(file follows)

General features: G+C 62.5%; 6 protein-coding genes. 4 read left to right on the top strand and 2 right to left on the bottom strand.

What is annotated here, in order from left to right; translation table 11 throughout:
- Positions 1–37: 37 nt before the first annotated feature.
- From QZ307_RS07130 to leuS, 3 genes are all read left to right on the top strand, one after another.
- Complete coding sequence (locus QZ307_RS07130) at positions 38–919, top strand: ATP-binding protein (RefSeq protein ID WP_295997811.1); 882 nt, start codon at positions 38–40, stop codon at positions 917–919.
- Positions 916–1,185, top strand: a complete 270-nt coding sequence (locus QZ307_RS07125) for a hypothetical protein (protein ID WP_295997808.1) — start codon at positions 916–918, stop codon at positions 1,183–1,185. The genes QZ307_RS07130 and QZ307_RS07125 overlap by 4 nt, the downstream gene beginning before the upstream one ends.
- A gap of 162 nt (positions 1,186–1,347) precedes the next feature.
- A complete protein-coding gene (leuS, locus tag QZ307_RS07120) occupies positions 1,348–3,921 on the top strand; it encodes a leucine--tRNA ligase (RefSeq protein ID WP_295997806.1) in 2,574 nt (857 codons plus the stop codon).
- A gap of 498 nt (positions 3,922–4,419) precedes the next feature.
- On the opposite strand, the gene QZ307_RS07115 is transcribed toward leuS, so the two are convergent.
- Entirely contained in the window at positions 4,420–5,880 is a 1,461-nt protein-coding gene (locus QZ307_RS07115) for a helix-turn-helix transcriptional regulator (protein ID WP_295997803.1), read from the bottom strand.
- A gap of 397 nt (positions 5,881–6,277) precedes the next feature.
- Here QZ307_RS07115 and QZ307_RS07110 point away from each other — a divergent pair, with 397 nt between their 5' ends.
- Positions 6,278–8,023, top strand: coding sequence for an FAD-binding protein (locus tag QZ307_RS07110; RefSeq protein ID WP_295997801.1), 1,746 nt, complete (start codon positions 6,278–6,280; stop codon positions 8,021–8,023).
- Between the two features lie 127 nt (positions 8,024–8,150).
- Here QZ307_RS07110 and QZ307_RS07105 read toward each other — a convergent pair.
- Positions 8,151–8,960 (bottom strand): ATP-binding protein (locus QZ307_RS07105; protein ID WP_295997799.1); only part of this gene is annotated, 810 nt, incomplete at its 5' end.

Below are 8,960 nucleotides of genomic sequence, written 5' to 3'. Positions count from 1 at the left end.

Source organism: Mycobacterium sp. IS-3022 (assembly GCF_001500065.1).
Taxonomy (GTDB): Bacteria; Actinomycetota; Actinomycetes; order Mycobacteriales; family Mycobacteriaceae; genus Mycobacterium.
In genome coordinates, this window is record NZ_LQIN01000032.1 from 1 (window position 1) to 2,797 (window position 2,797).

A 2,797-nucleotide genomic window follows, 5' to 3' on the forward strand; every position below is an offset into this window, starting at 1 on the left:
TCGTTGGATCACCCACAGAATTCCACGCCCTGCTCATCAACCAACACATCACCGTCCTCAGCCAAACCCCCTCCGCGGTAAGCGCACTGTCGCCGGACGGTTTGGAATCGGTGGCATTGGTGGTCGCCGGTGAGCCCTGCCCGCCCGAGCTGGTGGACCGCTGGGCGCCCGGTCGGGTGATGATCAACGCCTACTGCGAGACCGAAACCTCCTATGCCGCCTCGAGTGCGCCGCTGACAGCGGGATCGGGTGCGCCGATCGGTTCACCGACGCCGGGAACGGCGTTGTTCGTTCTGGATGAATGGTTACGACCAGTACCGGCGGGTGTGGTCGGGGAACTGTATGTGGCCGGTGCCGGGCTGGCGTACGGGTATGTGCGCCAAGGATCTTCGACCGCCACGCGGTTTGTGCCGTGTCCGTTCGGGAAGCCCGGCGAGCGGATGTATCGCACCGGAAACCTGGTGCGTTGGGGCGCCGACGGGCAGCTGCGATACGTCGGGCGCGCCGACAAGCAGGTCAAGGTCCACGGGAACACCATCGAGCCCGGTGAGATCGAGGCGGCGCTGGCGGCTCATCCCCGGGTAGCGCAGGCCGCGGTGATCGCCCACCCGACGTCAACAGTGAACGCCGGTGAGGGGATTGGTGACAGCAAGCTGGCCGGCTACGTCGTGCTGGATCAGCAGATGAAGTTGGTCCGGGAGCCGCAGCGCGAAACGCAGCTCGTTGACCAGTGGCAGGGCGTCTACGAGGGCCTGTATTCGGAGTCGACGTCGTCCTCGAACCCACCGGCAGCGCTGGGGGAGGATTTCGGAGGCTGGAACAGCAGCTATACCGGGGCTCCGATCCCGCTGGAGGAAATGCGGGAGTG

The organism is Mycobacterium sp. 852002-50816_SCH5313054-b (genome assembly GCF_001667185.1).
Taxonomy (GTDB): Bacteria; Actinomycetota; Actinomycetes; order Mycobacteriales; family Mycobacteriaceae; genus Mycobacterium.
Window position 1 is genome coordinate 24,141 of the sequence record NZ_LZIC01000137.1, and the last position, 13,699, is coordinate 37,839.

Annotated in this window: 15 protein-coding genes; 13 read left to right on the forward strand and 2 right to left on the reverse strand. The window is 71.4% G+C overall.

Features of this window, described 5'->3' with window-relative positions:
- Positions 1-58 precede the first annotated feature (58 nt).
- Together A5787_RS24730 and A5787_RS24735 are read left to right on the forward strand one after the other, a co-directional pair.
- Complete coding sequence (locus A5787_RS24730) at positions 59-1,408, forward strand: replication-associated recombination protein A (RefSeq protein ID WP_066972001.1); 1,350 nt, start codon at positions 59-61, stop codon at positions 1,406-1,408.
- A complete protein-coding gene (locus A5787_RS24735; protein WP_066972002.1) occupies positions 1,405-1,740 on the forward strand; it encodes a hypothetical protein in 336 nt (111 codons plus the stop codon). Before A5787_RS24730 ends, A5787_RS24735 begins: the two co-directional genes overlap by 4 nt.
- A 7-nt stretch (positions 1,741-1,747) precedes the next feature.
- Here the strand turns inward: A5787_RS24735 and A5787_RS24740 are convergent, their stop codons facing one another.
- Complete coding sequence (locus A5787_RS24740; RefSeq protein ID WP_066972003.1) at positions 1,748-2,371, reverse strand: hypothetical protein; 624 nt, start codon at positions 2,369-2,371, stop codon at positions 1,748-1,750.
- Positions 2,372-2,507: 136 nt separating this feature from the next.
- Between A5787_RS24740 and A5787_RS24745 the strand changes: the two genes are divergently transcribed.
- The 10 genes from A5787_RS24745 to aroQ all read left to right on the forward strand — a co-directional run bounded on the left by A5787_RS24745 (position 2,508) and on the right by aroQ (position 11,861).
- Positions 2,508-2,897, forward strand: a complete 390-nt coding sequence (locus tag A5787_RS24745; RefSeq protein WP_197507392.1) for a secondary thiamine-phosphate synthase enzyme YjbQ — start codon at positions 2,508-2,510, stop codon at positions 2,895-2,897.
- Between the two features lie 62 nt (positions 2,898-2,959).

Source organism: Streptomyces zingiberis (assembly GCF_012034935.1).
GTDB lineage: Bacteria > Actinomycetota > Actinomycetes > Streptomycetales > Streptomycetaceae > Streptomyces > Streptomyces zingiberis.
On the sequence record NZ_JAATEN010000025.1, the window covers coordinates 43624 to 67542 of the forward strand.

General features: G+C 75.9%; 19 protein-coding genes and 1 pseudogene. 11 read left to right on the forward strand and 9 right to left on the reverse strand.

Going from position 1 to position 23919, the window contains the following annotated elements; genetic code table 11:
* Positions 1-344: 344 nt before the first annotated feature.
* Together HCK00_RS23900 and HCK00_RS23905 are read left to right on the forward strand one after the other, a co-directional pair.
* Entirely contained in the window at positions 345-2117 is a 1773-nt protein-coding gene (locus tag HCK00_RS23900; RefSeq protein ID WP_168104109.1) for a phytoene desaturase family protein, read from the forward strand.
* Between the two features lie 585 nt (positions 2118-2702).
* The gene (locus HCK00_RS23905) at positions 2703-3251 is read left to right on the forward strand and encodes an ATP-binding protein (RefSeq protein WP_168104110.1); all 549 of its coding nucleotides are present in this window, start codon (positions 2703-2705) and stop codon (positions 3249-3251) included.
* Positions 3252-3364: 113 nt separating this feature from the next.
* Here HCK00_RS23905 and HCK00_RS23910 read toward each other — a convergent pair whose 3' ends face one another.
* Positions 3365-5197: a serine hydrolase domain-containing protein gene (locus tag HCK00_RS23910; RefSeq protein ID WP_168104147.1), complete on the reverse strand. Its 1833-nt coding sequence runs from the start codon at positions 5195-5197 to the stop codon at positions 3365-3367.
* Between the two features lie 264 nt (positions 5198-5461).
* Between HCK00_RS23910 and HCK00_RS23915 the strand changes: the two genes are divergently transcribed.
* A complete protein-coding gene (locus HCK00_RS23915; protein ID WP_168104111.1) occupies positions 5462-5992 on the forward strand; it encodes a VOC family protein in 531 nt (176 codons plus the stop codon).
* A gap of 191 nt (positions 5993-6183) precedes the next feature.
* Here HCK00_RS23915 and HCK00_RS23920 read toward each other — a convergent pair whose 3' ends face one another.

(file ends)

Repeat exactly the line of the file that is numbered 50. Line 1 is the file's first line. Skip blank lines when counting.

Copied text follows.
* The gene (locus HCK00_RS23905) at positions 2703-3251 is read left to right on the forward strand and encodes an ATP-binding protein (RefSeq protein WP_168104110.1); all 549 of its coding nucleotides are present in this window, start codon (positions 2703-2705) and stop codon (positions 3249-3251) included.